INGREDIENTS & RESEARCH

Gymnema

BACKGROUND

Ingredient Type: Herb, Extract

Also Known As: Gymnema sylvestre, Miracle fruit, Small indian ipecae

Gymnema is an herb native to the tropical forests of India and Sri Lanka, and has long been used as an herbal medicine in Asia.  Chewing gymnema leaves diminishes the ability of the tongue to discriminate sweet tastes, which along with its believed hypoglycemic properties may have prompted the Hindi name gurmar, or "sugar destroyer."

Gymnema leaves are most commonly used medicinally, although the stem is also believed to possess some pharmacological action.  It has been used for over 2,000 years in India to treat madhu meha, or "honey urine."  It also has a long history of use in individuals with diabetes and is used as a health supplement today to support normal blood sugar balance and weight management (1).

 

TRADITIONAL USES 

Orally, gymnema is used for diabetes, metabolic syndrome, weight loss, and cough.  It has also been used as a snake bite antidote, antimalarial, digestive stimulant, laxative, appetite suppressant, and diuretic.

In combination with other products, gymnema is typically used for metabolic control (4).

 

WHAT DOES SCIENCE TELL US?

  Gymnema Possibly Supports Healthy Blood Sugar Levels:

Preliminary clinical research suggests that taking a specific gymnema extract (GS4) orally in combination with insulin or oral hypoglycemics can further reduce blood glucose and glycosylated hemoglobin in patients with type 1 or type 2 diabetes (45,46).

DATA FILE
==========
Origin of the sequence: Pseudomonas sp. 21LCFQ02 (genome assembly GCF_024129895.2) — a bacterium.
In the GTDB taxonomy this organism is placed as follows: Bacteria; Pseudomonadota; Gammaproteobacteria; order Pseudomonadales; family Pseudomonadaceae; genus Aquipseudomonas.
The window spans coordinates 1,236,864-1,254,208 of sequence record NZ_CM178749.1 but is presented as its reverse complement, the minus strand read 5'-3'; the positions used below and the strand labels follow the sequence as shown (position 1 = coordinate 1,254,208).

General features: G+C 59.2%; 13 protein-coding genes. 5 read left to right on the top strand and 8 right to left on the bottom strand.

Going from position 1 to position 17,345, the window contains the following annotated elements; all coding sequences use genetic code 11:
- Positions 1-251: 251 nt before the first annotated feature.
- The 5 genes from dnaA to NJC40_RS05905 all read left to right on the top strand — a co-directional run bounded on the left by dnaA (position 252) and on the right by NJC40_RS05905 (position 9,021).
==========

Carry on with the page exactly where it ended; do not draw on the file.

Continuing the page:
Gymnema Possibly Helps Support a Healthy Body Weight

Some clinical evidence suggests that taking a combination of gymnema extract 400 mg, hydroxycitric acid 2800 mg, and niacin-bound chromium 4 mg per day orally for 8 weeks decreases body mass index (BMI) and body weight compared to baseline in overweight and obese patients (4). 

 

SAFETY

Gymnema is likely safe when used orally and appropriately.  It appears to be safe when used for up to 20 months (2,3,4). 

REFERENCES

  1. Porchezhian, E. and Dobriyal, R. M. An overview on the advances of Gymnema sylvestre: chemistry, pharmacology and patents. Pharmazie 2003;58(1):5-12
  2. Shanmugasundaram ER, Rajeswari G, Baskaran K, et al. Use of Gymnema sylvestre leaf extract in the control of blood glucose in insulin-dependent diabetes mellitus. J Ethnopharmacol 1990;30:281-94
  3. Baskaran K, Kizar Ahamath B, Radha Shanmugasundaram K, Shanmugasundaram ER. Antidiabetic effect of leaf extract from Gymnema sylvestre in non-insulin-dependent diabetes mellitus patients. J Ethnopharmacol 1990;30:295-300
  4. Preuss, H. G., Garis, R. I., Bramble, J. D., Bagchi, D., Bagchi, M., Rao, C. V., and Satyanarayana, S. Efficacy of a novel calcium/potassium salt of (-)-hydroxycitric acid in weight control. Int.J Clin.Pharmacol.Res. 2005;25(3):133-144

See the MedlinePlus entry for gymnema, the WebMD entry for gymnema, the RXList entry for gymnema, or the Michigan Medicine Health Library entry for gymnema for more information.